The overture from the band at the other end of the square could scarcely be heard from the platform, so restless was the great crowd. At last Bayard Taylor’s part came. He stood upon the speaker’s stand, without manuscript or notes of any kind, and in his full, strong voice began,—
Sun of the stately Day.
There was something in his presence, erect, impressive, filled with a solemn sense of the moment, something in his voice, clear, penetrating, sonorous, and charged with profound emotion, which stilled the noise and tumult of those before him, hushed even the lively creatures in the branches, and made the vast audience listen. He had mastered the situation in a moment, and filled with his theme, he poured out his ode with a majesty of expression which held the people to the close. It was a real victory for Poetry. When the last word was uttered, a great shout rose from the enthusiastic people. Shortly before the close of the exercises, Bayard Taylor and his party watched their opportunity to escape. General Sheridan was just leaving, and the crowd opened to allow him to pass. They followed close behind. People were packed like a wall on both sides, some on the shoulders of others, and as they caught sight of him, they called out eagerly, “That’s Bayard Taylor! That’s the poet! Hurrah for our poet!” and hands were thrust out to seize his in the general excitement and enthusiasm. Whatever criticism might be given in cooler moments to his ode, Bayard Taylor had the rare pleasure of knowing that his lofty strains had fallen upon the delighted ears of the common people. Nor was this the only tribute, for as soon as the ode had been published in the journals, letters from friends and strangers rained down upon him.
Taylor’s poem, which runs about 300 lines, meditates on the successes and failures of the the United States during its first hundred years. It closes with a hopeful vision of the future of America, one which is likely to resonate with and be embraced by many readers today:
Look up, look forth, and on!
There’s light in the dawning sky:
The clouds are parting, the night is gone:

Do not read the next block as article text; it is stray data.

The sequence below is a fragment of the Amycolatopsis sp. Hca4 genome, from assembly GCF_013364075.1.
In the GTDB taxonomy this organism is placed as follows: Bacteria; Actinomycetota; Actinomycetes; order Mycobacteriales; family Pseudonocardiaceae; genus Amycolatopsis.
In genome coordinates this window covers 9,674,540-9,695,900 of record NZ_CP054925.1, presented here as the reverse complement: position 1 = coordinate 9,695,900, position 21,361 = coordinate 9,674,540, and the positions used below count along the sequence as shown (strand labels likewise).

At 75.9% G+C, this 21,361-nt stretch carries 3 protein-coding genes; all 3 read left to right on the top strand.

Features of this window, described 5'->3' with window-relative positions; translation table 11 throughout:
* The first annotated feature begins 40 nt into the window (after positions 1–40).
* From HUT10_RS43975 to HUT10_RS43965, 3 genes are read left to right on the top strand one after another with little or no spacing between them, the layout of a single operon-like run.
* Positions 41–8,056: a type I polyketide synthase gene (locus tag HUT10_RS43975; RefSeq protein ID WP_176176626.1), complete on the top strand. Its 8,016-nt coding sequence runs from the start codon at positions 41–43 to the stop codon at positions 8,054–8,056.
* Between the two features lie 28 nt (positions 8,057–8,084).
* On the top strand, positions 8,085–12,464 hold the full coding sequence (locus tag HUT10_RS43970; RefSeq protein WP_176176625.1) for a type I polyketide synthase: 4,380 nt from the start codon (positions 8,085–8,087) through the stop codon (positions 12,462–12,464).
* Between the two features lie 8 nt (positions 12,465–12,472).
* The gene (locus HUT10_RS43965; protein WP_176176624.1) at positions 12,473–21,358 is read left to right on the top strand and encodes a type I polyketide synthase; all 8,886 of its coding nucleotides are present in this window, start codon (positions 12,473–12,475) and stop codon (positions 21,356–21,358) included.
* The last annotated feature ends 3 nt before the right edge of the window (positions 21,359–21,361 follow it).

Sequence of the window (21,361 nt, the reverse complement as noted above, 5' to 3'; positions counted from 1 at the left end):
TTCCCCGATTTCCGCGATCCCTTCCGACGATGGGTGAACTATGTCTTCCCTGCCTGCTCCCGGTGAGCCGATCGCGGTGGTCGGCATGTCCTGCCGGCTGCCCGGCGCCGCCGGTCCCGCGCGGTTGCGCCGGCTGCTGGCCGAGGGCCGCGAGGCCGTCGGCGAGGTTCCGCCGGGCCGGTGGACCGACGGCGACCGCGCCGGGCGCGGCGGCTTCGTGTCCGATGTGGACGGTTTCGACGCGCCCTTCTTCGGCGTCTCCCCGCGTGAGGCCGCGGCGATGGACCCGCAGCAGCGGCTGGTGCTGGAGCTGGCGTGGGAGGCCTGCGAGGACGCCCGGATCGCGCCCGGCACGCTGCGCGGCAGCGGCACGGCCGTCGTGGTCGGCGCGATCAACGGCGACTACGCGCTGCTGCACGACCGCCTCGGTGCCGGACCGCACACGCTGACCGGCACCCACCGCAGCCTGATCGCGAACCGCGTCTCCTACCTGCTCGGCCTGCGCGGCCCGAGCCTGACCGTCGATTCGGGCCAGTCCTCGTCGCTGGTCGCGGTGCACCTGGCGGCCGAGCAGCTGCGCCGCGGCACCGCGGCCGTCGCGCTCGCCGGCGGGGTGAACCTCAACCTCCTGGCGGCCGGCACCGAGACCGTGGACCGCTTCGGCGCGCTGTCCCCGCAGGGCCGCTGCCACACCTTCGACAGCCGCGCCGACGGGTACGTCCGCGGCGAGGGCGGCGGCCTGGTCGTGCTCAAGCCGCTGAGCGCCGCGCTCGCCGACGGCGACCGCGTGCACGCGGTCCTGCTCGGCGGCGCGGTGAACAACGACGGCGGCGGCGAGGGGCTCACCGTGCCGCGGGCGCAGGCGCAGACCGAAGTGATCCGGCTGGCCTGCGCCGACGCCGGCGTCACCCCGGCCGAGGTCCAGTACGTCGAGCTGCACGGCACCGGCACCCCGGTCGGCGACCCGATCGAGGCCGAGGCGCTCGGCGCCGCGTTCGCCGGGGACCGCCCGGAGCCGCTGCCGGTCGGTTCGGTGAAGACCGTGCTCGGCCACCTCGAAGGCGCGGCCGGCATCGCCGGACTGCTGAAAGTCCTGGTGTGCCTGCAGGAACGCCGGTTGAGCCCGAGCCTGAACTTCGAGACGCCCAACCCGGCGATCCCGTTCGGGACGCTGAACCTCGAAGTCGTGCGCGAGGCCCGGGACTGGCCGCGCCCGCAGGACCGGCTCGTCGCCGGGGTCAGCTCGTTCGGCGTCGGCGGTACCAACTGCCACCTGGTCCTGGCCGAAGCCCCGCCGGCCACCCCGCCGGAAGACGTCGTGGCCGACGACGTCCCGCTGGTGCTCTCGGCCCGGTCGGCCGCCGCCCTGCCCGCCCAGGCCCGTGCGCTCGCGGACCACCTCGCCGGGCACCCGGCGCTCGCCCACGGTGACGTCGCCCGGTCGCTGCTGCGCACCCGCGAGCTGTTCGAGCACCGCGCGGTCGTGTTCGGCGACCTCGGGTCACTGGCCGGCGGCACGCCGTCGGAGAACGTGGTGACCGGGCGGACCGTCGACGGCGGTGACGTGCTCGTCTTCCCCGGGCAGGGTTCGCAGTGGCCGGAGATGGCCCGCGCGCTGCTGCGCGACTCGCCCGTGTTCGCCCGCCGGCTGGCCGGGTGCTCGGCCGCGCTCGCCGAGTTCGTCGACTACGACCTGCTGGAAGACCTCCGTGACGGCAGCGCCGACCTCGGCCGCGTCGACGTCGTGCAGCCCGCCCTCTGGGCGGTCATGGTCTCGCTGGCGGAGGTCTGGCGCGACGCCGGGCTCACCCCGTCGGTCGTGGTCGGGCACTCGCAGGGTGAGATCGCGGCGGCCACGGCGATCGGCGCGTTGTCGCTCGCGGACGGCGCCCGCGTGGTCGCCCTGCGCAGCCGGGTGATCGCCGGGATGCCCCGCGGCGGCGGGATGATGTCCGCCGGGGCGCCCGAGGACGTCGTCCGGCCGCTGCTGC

Prepare for the work of the day!
Fallow thy pastures lie
And far thy shepherds stray,
And the fields of thy vast domain
Are waiting for purer seed
Of knowledge, desire, and deed,
For keener sunshine and mellower rain!
But keep thy garments pure:
Pluck them back, with the old disdain,
From touch of the hands that stain!
So shall thy strength endure.
Transmute into good the gold of Gain,
Compel to beauty thy ruder powers,
Till the bounty of coming hours
Shall plant, on thy fields apart,
With the oak of Toil, the rose of Art!
Be watchful, and keep us so:
Be strong, and fear no foe:
Be just, and the world shall know!
With the same love, love us, as we give;
And the day shall never come,
That finds us weak or dumb
To join and smite and cry
In the great task, for thee to die,
And the greater task, for thee to live!
Poetry was one of many vehicles used to celebrate the Fourth of July in the 19th and early 20th centuries. If you’d like to learn more about other ways the holiday has been celebrated historically, staff from our Newspaper and Current Periodical Reading Room have created a guide, “4th of July Celebrations, 1876-1911,” that provides links to historical newspaper coverage of Independence Day celebrations from our Chronicling America database, along with suggestions for locating additional newspaper coverage of the topic. If, in your searching, you locate any noteworthy poems celebrating the Fourth, feel free to share them in the comments below!